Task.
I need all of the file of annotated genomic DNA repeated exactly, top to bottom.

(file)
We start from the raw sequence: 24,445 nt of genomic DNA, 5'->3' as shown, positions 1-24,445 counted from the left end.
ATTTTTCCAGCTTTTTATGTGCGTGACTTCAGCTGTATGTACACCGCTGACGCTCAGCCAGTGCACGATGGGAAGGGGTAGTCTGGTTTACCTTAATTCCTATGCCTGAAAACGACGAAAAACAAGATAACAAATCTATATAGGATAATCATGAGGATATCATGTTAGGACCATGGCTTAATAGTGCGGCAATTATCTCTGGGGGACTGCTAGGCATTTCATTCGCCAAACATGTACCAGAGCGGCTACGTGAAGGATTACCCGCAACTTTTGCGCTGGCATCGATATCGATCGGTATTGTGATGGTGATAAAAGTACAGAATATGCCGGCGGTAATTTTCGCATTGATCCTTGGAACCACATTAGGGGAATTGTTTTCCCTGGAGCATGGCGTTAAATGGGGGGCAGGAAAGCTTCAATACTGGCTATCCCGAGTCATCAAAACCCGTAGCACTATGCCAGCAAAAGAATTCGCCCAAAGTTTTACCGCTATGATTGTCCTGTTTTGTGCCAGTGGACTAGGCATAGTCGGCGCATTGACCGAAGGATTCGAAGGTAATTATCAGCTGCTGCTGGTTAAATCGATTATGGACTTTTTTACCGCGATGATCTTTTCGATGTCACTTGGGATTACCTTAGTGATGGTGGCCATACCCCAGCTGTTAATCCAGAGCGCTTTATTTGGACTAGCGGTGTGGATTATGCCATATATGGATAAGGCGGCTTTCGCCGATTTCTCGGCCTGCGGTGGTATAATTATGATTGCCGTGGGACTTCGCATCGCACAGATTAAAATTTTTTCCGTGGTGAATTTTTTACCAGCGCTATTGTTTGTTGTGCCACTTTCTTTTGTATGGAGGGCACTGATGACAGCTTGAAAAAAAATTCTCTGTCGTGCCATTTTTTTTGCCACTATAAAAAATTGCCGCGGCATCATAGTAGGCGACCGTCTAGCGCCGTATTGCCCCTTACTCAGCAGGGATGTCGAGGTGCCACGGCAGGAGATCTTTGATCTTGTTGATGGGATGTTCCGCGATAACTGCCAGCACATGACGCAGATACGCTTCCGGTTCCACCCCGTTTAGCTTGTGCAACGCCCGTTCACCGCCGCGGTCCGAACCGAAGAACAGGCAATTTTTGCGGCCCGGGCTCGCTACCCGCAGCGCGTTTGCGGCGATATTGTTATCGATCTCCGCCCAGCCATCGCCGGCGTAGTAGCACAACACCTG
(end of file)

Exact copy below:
We start from the raw sequence: 24,445 nt of genomic DNA, 5'->3' as shown, positions 1-24,445 counted from the left end.
ATTTTTCCAGCTTTTTATGTGCGTGACTTCAGCTGTATGTACACCGCTGACGCTCAGCCAGTGCACGATGGGAAGGGGTAGTCTGGTTTACCTTAATTCCTATGCCTGAAAACGACGAAAAACAAGATAACAAATCTATATAGGATAATCATGAGGATATCATGTTAGGACCATGGCTTAATAGTGCGGCAATTATCTCTGGGGGACTGCTAGGCATTTCATTCGCCAAACATGTACCAGAGCGGCTACGTGAAGGATTACCCGCAACTTTTGCGCTGGCATCGATATCGATCGGTATTGTGATGGTGATAAAAGTACAGAATATGCCGGCGGTAATTTTCGCATTGATCCTTGGAACCACATTAGGGGAATTGTTTTCCCTGGAGCATGGCGTTAAATGGGGGGCAGGAAAGCTTCAATACTGGCTATCCCGAGTCATCAAAACCCGTAGCACTATGCCAGCAAAAGAATTCGCCCAAAGTTTTACCGCTATGATTGTCCTGTTTTGTGCCAGTGGACTAGGCATAGTCGGCGCATTGACCGAAGGATTCGAAGGTAATTATCAGCTGCTGCTGGTTAAATCGATTATGGACTTTTTTACCGCGATGATCTTTTCGATGTCACTTGGGATTACCTTAGTGATGGTGGCCATACCCCAGCTGTTAATCCAGAGCGCTTTATTTGGACTAGCGGTGTGGATTATGCCATATATGGATAAGGCGGCTTTCGCCGATTTCTCGGCCTGCGGTGGTATAATTATGATTGCCGTGGGACTTCGCATCGCACAGATTAAAATTTTTTCCGTGGTGAATTTTTTACCAGCGCTATTGTTTGTTGTGCCACTTTCTTTTGTATGGAGGGCACTGATGACAGCTTGAAAAAAAATTCTCTGTCGTGCCATTTTTTTTGCCACTATAAAAAATTGCCGCGGCATCATAGTAGGCGACCGTCTAGCGCCGTATTGCCCCTTACTCAGCAGGGATGTCGAGGTGCCACGGCAGGAGATCTTTGATCTTGTTGATGGGATGTTCCGCGATAACTGCCAGCACATGACGCAGATACGCTTCCGGTTCCACCCCGTTTAGCTTGTGCAACGCCCGTTCACCGCCGCGGTCCGAACCGAAGAACAGGCAATTTTTGCGGCCCGGGCTCGCTACCCGCAGCGCGTTTGCGGCGATATTGTTATCGATCTCCGCCCAGCCATCGCCGGCGTAGTAGCACAACACCTG